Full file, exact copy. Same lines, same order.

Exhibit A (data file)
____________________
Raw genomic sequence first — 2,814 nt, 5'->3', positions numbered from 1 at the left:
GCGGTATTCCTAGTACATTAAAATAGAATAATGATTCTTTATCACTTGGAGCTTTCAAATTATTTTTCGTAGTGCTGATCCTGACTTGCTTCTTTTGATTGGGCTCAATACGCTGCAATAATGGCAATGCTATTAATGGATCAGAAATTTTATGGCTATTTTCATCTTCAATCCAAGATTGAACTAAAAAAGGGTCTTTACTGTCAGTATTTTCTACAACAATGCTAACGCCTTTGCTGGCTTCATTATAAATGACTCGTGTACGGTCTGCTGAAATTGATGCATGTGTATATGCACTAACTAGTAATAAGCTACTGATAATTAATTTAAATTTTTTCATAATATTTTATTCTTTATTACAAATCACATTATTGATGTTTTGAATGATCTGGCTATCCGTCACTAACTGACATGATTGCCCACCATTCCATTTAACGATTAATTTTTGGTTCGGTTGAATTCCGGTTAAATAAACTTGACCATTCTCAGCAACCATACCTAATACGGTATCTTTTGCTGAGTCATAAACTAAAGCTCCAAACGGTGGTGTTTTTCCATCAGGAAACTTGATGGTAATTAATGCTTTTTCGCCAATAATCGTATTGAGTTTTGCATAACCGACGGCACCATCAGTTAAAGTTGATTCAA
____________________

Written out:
Raw genomic sequence first — 2,814 nt, 5'->3', positions numbered from 1 at the left:
GCGGTATTCCTAGTACATTAAAATAGAATAATGATTCTTTATCACTTGGAGCTTTCAAATTATTTTTCGTAGTGCTGATCCTGACTTGCTTCTTTTGATTGGGCTCAATACGCTGCAATAATGGCAATGCTATTAATGGATCAGAAATTTTATGGCTATTTTCATCTTCAATCCAAGATTGAACTAAAAAAGGGTCTTTACTGTCAGTATTTTCTACAACAATGCTAACGCCTTTGCTGGCTTCATTATAAATGACTCGTGTACGGTCTGCTGAAATTGATGCATGTGTATATGCACTAACTAGTAATAAGCTACTGATAATTAATTTAAATTTTTTCATAATATTTTATTCTTTATTACAAATCACATTATTGATGTTTTGAATGATCTGGCTATCCGTCACTAACTGACATGATTGCCCACCATTCCATTTAACGATTAATTTTTGGTTCGGTTGAATTCCGGTTAAATAAACTTGACCATTCTCAGCAACCATACCTAATACGGTATCTTTTGCTGAGTCATAAACTAAAGCTCCAAACGGTGGTGTTTTTCCATCAGGAAACTTGATGGTAATTAATGCTTTTTCGCCAATAATCGTATTGAGTTTTGCATAACCGACGGCACCATCAGTTAAAGTTGATTCAA